Skiing Right Gully, Left Gully, Chute

I finally got to go out skiing with Andy and Alex again. Snow on Thursday as well as a little here and there on Friday has finally started to fill in the Bowl and Sherburne pretty well.

We passed 3 different AIARE courses on the way up the Tuckerman Ravine Trail and a few different solo and small groups. I expected a busy day up in the ravine but I think the considerable avalanche risk rating kept a lot of people away, as it should have.

We managed to keep the skis on all the way up the TRT from Hermit Lake, a feat I wasn’t sure was going to happen. Few enough people had skinned up, or skied down, that the trail wasn’t entirely ice. Hooray for not hiking!

Center Headwall and Lip were still looking pretty icy and the crown lines from past avalanches were still visible. The right and left sides of the ravine looked pretty full but with evidence of strong wind loading. The upper parts of just about every gully had a shiny crust poking through in many places.

Right Gully

We elected to skin/boot up right gully. We were hoping to boot all the way to the summit and ski the snowfields but the ice crust kept us a little lower in the gully. We popped our skis on and skied to far skier’s right before another short boot up to just below the ice walls next to Sluice. Small pockets of slab were popping loose from the ice crust below but nothing was propagating to make a big slide. It was a variable snow conditions day for sure. Everything from finger hard wind slab, to waist deep powder, to ice crust.

Left Gully

We made a hard traverse across the bowl towards left gully and got to see someone skiing down. We heard very little from her turns and figured the snow must be soft. Weeeeeeee! We started booting up left with Alex taking the lead again since he’s the strongest of the three of us. With a lot of careful poking and prodding along with some pit digging we decided that we were alright skiing down the gully. There was once again a lot of variability from wall to wall in Left Gully. Hard stuff on one side, soft wind slab on the other. The descent was enjoyable but I forgot how steep Left Gully is. There was a little pucker factor there for me.

When the crew got the bottom of Left, another skier had just descended Chute. He had clearly booted up from the other side of the ravine, maybe even up Lions Head; there were no tracks leading to the top of the Ravine anywhere else. Alex shouted to the skier to ask how Chute was skiing. The guy said “Terrible” and then immediately skied away. Turns out he was full of shit and just a jerk.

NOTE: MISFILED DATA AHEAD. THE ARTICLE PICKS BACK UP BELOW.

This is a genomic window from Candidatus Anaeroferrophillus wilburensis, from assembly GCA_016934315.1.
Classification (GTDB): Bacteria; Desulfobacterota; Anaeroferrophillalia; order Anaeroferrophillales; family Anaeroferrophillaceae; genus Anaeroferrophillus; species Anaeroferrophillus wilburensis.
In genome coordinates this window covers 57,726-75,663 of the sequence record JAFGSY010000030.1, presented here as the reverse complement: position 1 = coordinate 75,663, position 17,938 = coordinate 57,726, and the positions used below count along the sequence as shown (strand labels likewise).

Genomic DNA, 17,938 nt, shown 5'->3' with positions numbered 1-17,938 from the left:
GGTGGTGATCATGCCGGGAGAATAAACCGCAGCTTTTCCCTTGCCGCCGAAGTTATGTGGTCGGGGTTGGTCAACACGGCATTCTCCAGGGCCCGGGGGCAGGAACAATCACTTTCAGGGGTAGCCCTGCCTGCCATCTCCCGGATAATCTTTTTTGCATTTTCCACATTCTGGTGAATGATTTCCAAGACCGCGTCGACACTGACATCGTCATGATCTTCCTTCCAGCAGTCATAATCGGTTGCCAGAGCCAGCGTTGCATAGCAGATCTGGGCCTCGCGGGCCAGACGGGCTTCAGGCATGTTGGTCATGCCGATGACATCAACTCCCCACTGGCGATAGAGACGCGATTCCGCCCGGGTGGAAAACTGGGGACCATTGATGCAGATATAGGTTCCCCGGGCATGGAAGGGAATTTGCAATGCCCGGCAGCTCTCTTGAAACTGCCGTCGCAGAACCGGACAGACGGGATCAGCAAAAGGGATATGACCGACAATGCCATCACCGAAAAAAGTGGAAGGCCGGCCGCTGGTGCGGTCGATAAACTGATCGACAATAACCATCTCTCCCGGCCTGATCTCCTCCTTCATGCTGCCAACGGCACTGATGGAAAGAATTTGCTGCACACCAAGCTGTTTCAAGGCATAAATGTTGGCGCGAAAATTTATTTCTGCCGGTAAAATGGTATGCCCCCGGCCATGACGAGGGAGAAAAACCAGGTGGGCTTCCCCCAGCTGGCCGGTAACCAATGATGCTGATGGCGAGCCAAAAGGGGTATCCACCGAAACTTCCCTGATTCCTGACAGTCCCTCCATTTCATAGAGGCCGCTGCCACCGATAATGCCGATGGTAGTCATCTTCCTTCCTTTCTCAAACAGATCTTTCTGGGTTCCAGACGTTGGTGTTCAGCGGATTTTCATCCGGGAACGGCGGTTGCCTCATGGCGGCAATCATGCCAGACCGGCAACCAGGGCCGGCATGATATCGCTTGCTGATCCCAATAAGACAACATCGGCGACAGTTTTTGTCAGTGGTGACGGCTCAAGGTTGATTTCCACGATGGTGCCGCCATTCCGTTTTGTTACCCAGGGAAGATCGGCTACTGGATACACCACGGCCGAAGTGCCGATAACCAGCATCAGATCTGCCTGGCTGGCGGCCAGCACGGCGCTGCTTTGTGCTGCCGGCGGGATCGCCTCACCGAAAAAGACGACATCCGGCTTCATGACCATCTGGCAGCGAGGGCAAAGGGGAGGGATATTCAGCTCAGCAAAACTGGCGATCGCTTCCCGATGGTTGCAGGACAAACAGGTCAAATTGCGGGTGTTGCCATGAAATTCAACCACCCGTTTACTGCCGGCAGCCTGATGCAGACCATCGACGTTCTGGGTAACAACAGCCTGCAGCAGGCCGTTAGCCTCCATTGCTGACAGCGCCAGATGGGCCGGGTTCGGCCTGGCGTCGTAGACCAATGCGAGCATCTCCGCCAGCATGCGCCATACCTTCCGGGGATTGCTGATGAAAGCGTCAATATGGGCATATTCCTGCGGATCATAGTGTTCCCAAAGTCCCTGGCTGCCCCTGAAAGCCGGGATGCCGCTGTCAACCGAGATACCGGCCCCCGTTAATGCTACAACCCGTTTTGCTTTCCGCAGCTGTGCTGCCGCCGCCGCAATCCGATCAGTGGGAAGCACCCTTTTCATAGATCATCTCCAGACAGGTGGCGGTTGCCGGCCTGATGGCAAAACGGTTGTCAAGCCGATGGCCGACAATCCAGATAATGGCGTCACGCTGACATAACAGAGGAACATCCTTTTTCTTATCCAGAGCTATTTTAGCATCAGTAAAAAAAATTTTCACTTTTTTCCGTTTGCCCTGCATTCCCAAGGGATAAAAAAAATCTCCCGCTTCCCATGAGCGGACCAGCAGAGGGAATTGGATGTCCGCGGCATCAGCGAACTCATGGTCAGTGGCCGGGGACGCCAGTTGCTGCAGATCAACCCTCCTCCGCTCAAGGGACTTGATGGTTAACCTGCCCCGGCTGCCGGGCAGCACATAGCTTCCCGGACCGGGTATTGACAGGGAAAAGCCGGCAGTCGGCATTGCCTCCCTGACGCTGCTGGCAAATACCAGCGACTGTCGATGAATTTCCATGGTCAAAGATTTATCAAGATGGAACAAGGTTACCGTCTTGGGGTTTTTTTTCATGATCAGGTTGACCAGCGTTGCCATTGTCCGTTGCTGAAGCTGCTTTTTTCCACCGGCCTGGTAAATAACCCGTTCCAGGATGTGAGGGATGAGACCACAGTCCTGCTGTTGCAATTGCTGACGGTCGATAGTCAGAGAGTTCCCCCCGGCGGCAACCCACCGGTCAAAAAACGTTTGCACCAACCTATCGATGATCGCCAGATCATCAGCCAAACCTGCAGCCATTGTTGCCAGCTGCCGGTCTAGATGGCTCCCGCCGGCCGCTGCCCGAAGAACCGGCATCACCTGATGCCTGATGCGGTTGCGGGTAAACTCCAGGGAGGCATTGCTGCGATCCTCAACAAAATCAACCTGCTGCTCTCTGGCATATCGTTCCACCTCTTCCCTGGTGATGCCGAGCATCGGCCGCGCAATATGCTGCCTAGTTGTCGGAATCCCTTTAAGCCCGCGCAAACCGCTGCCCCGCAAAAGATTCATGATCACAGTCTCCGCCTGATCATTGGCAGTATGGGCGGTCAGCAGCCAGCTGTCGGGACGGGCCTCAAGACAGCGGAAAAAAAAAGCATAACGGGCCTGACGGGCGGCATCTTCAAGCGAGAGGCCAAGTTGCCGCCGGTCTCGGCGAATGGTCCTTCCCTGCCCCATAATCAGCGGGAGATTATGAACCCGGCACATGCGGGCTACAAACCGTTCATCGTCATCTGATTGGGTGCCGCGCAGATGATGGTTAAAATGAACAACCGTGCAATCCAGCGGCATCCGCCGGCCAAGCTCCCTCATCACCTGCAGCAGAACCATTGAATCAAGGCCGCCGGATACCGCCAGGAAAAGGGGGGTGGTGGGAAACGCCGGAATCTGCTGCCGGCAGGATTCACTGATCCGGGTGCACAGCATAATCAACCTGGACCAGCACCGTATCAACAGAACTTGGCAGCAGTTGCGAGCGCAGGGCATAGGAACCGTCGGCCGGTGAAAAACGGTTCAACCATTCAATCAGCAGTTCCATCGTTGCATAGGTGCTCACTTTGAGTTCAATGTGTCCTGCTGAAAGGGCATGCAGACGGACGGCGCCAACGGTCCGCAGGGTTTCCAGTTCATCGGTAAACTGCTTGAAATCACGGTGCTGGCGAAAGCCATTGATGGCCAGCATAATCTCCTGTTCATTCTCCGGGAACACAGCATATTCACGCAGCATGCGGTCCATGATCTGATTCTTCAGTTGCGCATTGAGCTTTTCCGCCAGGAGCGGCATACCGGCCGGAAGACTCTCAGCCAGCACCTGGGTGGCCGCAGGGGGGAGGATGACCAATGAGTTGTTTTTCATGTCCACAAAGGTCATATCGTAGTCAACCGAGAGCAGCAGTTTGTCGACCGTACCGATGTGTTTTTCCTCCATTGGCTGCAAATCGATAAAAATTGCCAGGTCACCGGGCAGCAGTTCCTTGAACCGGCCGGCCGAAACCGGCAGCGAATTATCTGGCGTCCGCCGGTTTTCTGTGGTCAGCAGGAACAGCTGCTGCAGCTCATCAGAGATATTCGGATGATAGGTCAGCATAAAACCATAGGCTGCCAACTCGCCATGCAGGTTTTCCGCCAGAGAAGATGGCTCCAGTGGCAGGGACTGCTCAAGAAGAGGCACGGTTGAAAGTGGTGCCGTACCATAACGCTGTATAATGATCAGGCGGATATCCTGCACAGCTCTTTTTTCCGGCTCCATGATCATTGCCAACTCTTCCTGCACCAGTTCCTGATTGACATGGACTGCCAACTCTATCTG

To satisfy Andy and Alex’s need for the steeps we booted up Chute. I set the skin track at first and then Alex took over booting duties. Once we got into the choke near the middle of the run Alex started wallowing through deep snow. I wish I had my phone handy to get a little video of him struggling through the steep, 45+ degree snow. It looked rough. I was glad he was breaking trail.

A little ways above the choke I elected to transition rather than continue up into the really steep stuff. I wasn’t feeling confident on the poppy slab and I’m completely incapable of skiing with any kind of grace or precision in terrain with consequence. I dug myself a nice little bench and sat down to enjoy the view. There was such little wind that I was able to see and hear hikers on the Lions Head trail on the summit cone as well as Marc Chauvin’s avalanche course at the bottom of the bowl. It was one of those unreal warm and windless days on Mount Washington. You don’t get many of those.

After taking a relaxing break I skied down Chute. It didn’t feel terrifyingly steep this far down and the snow was soft. In fact, lower down, the snow was so soft I sunk in up to my waist in places. I couldn’t have asked for better conditions.

I found a nice spot at the bottom of the bowl to watch Alex and Andy ski. Andy went first and for the first time ever he was skiing slowly and cautiously with measured jump turns. On one of his last jump turns he knocked loose a sizable chunk of slab that funneled right down the run. I think Andy got a little lucky with that one and he knew it. A short while later Alex came down and they both styled it through the choke. Every time I start to think I’m a decent skier I’ll watch one of these guys ski something and I’m reminded that I suck.

From here we elected to shwack our way down little headwall rather than kill a hiker on the Tuckerman Ravine Trail. After a brutal shrub hugging fest around the little headwall I decided that it would have been better to kill a couple hikers on the TRT than to go through that again. But we didn’t have to remove our skis the whole way down so we were winning in that respect.

Sherburne Ski Trail

The Sherburne was delightful. It was in great shape in spite of or possibly because of all the traffic it had received. It skied like a groomed run and I was able to concentrate on just enjoying the ride and making nice turns.

Overall, it was a solid day of skiing with good people. It felt really good to be able to get into avalanche terrain and make smart decisions that led to great skiing.